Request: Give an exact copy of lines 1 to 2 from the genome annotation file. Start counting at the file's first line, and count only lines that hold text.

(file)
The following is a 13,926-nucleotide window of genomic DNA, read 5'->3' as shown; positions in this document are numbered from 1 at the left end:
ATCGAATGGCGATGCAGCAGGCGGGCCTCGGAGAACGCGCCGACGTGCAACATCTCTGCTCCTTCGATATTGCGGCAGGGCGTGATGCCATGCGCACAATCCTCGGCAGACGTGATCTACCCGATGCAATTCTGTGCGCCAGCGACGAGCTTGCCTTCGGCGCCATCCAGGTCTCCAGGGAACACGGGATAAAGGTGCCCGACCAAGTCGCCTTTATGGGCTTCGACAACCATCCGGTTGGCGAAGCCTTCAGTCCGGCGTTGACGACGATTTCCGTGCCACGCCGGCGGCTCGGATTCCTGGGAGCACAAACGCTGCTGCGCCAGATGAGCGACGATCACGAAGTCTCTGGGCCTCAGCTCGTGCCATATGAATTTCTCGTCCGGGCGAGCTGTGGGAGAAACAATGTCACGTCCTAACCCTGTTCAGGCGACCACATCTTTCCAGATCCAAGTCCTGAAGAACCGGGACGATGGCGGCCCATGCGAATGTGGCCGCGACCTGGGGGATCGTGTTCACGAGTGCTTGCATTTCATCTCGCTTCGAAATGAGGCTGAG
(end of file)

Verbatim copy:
The following is a 13,926-nucleotide window of genomic DNA, read 5'->3' as shown; positions in this document are numbered from 1 at the left end:
ATCGAATGGCGATGCAGCAGGCGGGCCTCGGAGAACGCGCCGACGTGCAACATCTCTGCTCCTTCGATATTGCGGCAGGGCGTGATGCCATGCGCACAATCCTCGGCAGACGTGATCTACCCGATGCAATTCTGTGCGCCAGCGACGAGCTTGCCTTCGGCGCCATCCAGGTCTCCAGGGAACACGGGATAAAGGTGCCCGACCAAGTCGCCTTTATGGGCTTCGACAACCATCCGGTTGGCGAAGCCTTCAGTCCGGCGTTGACGACGATTTCCGTGCCACGCCGGCGGCTCGGATTCCTGGGAGCACAAACGCTGCTGCGCCAGATGAGCGACGATCACGAAGTCTCTGGGCCTCAGCTCGTGCCATATGAATTTCTCGTCCGGGCGAGCTGTGGGAGAAACAATGTCACGTCCTAACCCTGTTCAGGCGACCACATCTTTCCAGATCCAAGTCCTGAAGAACCGGGACGATGGCGGCCCATGCGAATGTGGCCGCGACCTGGGGGATCGTGTTCACGAGTGCTTGCATTTCATCTCGCTTCGAAATGAGGCTGAG